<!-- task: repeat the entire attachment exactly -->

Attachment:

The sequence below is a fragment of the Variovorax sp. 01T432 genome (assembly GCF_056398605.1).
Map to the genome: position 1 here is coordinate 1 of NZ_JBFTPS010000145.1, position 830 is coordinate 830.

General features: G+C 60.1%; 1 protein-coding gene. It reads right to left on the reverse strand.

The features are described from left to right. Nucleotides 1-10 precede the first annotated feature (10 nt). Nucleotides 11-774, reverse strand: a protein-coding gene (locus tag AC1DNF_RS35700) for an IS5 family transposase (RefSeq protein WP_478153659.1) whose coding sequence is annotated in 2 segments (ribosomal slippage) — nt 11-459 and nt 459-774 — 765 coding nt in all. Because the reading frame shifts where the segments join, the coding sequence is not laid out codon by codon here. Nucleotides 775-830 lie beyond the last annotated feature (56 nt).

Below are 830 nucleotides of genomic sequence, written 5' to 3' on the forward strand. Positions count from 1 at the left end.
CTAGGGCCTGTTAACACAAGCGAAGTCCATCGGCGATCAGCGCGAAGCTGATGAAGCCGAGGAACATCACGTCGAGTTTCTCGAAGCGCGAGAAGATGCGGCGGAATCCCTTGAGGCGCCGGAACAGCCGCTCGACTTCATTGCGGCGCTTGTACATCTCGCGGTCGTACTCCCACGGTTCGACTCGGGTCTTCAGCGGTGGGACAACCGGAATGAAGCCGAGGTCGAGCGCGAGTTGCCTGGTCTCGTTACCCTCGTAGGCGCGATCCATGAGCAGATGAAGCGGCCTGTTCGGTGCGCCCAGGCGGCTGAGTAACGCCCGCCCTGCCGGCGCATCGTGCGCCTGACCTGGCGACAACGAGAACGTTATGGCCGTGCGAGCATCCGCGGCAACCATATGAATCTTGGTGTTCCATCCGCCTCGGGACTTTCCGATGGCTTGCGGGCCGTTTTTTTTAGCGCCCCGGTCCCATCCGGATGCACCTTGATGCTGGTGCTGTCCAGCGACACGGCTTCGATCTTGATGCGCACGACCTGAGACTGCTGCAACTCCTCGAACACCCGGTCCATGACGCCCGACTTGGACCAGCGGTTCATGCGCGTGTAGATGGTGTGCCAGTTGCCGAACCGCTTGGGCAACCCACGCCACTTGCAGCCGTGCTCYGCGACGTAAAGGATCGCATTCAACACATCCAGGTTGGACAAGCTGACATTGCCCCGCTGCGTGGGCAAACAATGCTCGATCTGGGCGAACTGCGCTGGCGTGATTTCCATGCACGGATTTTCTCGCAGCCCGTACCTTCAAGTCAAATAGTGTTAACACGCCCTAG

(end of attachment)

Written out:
The sequence below is a fragment of the Variovorax sp. 01T432 genome (assembly GCF_056398605.1).
Map to the genome: position 1 here is coordinate 1 of NZ_JBFTPS010000145.1, position 830 is coordinate 830.

General features: G+C 60.1%; 1 protein-coding gene. It reads right to left on the reverse strand.

The features are described from left to right. Nucleotides 1-10 precede the first annotated feature (10 nt). Nucleotides 11-774, reverse strand: a protein-coding gene (locus tag AC1DNF_RS35700) for an IS5 family transposase (RefSeq protein WP_478153659.1) whose coding sequence is annotated in 2 segments (ribosomal slippage) — nt 11-459 and nt 459-774 — 765 coding nt in all. Because the reading frame shifts where the segments join, the coding sequence is not laid out codon by codon here. Nucleotides 775-830 lie beyond the last annotated feature (56 nt).

Below are 830 nucleotides of genomic sequence, written 5' to 3' on the forward strand. Positions count from 1 at the left end.
CTAGGGCCTGTTAACACAAGCGAAGTCCATCGGCGATCAGCGCGAAGCTGATGAAGCCGAGGAACATCACGTCGAGTTTCTCGAAGCGCGAGAAGATGCGGCGGAATCCCTTGAGGCGCCGGAACAGCCGCTCGACTTCATTGCGGCGCTTGTACATCTCGCGGTCGTACTCCCACGGTTCGACTCGGGTCTTCAGCGGTGGGACAACCGGAATGAAGCCGAGGTCGAGCGCGAGTTGCCTGGTCTCGTTACCCTCGTAGGCGCGATCCATGAGCAGATGAAGCGGCCTGTTCGGTGCGCCCAGGCGGCTGAGTAACGCCCGCCCTGCCGGCGCATCGTGCGCCTGACCTGGCGACAACGAGAACGTTATGGCCGTGCGAGCATCCGCGGCAACCATATGAATCTTGGTGTTCCATCCGCCTCGGGACTTTCCGATGGCTTGCGGGCCGTTTTTTTTAGCGCCCCGGTCCCATCCGGATGCACCTTGATGCTGGTGCTGTCCAGCGACACGGCTTCGATCTTGATGCGCACGACCTGAGACTGCTGCAACTCCTCGAACACCCGGTCCATGACGCCCGACTTGGACCAGCGGTTCATGCGCGTGTAGATGGTGTGCCAGTTGCCGAACCGCTTGGGCAACCCACGCCACTTGCAGCCGTGCTCYGCGACGTAAAGGATCGCATTCAACACATCCAGGTTGGACAAGCTGACATTGCCCCGCTGCGTGGGCAAACAATGCTCGATCTGGGCGAACTGCGCTGGCGTGATTTCCATGCACGGATTTTCTCGCAGCCCGTACCTTCAAGTCAAATAGTGTTAACACGCCCTAG